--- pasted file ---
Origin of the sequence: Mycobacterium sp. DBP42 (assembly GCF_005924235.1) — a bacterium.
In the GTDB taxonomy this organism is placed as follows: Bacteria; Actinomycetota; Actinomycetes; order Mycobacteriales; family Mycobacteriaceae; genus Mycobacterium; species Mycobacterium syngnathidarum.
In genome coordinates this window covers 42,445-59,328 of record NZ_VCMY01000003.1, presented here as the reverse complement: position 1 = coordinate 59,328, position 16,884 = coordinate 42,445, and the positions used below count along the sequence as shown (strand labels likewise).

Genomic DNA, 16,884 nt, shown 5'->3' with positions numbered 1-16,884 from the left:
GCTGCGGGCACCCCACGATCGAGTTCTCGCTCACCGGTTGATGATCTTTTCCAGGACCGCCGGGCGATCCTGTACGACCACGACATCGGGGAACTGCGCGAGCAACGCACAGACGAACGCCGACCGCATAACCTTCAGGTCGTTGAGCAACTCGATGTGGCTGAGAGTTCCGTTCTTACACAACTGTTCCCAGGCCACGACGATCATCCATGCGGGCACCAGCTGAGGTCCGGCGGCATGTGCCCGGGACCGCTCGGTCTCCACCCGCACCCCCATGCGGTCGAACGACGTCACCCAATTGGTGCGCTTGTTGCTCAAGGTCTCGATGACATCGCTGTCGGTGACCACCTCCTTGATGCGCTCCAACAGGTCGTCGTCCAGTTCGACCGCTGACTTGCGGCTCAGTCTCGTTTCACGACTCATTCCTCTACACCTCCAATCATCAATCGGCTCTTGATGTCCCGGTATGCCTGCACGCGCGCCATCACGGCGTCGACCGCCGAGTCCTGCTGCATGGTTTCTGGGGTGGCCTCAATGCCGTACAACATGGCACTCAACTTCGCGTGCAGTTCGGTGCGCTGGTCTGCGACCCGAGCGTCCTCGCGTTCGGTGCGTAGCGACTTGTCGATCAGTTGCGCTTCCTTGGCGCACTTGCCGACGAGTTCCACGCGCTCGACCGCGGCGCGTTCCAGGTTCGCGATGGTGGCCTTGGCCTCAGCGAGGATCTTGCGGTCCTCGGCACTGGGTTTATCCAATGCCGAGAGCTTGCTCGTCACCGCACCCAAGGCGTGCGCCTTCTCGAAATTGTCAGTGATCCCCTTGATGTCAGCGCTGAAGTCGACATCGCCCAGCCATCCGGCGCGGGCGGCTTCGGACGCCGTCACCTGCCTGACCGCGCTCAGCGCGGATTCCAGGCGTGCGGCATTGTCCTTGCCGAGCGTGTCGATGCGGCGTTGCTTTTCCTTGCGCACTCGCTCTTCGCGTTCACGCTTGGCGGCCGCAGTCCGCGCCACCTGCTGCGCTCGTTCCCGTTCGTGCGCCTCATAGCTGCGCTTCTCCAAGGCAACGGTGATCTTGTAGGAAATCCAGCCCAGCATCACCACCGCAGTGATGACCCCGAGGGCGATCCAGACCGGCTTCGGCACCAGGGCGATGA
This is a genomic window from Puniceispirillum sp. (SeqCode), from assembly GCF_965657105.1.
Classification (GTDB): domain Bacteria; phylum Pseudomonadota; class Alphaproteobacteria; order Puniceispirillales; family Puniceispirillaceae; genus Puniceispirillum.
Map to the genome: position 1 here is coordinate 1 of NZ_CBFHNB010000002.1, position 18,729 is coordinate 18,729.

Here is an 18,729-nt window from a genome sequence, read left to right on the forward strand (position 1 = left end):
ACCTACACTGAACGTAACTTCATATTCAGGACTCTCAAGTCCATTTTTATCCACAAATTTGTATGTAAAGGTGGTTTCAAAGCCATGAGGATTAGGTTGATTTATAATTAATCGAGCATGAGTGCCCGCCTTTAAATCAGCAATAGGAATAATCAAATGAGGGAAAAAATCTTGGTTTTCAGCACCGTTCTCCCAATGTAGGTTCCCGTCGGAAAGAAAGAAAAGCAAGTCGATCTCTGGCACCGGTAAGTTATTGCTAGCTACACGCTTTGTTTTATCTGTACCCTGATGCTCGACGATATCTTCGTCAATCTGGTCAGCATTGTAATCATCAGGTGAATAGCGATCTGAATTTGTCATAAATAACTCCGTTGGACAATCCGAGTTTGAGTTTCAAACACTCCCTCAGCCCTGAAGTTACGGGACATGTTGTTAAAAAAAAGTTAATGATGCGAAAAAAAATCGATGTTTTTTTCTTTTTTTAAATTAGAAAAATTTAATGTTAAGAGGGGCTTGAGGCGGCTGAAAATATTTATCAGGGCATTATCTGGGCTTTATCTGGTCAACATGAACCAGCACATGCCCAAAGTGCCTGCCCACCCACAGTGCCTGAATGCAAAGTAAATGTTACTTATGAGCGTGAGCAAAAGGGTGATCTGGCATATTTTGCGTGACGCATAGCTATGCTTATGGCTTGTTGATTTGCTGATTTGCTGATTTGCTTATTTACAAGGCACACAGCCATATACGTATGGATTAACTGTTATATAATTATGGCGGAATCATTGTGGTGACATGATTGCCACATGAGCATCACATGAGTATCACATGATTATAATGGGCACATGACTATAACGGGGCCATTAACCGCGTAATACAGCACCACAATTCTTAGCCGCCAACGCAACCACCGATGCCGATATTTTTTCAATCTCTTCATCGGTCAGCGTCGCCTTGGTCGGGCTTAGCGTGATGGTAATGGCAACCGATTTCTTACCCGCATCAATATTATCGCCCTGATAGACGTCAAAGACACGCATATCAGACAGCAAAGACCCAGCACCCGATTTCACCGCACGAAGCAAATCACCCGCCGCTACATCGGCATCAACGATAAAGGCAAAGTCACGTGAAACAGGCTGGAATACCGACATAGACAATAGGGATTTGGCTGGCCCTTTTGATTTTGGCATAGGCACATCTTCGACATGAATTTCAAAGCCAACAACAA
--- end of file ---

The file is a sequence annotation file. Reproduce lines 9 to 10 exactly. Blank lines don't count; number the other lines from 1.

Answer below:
Here is an 18,729-nt window from a genome sequence, read left to right on the forward strand (position 1 = left end):
ACCTACACTGAACGTAACTTCATATTCAGGACTCTCAAGTCCATTTTTATCCACAAATTTGTATGTAAAGGTGGTTTCAAAGCCATGAGGATTAGGTTGATTTATAATTAATCGAGCATGAGTGCCCGCCTTTAAATCAGCAATAGGAATAATCAAATGAGGGAAAAAATCTTGGTTTTCAGCACCGTTCTCCCAATGTAGGTTCCCGTCGGAAAGAAAGAAAAGCAAGTCGATCTCTGGCACCGGTAAGTTATTGCTAGCTACACGCTTTGTTTTATCTGTACCCTGATGCTCGACGATATCTTCGTCAATCTGGTCAGCATTGTAATCATCAGGTGAATAGCGATCTGAATTTGTCATAAATAACTCCGTTGGACAATCCGAGTTTGAGTTTCAAACACTCCCTCAGCCCTGAAGTTACGGGACATGTTGTTAAAAAAAAGTTAATGATGCGAAAAAAAATCGATGTTTTTTTCTTTTTTTAAATTAGAAAAATTTAATGTTAAGAGGGGCTTGAGGCGGCTGAAAATATTTATCAGGGCATTATCTGGGCTTTATCTGGTCAACATGAACCAGCACATGCCCAAAGTGCCTGCCCACCCACAGTGCCTGAATGCAAAGTAAATGTTACTTATGAGCGTGAGCAAAAGGGTGATCTGGCATATTTTGCGTGACGCATAGCTATGCTTATGGCTTGTTGATTTGCTGATTTGCTGATTTGCTTATTTACAAGGCACACAGCCATATACGTATGGATTAACTGTTATATAATTATGGCGGAATCATTGTGGTGACATGATTGCCACATGAGCATCACATGAGTATCACATGATTATAATGGGCACATGACTATAACGGGGCCATTAACCGCGTAATACAGCACCACAATTCTTAGCCGCCAACGCAACCACCGATGCCGATATTTTTTCAATCTCTTCATCGGTCAGCGTCGCCTTGGTCGGGCTTAGCGTGATGGTAATGGCAACCGATTTCTTACCCGCATCAATATTATCGCCCTGATAGACGTCAAAGACACGCATATCAGACAGCAAAGACCCAGCACCCGATTTCACCGCACGAAGCAAATCACCCGCCGCTACATCGGCATCAACGATAAAGGCAAAGTCACGTGAAACAGGCTGGAATACCGACATAGACAATAGGGATTTGGCTGGCCCTTTTGATTTTGGCATAGGCACATCTTCGACATGAATTTCAAAGCCAACAACAA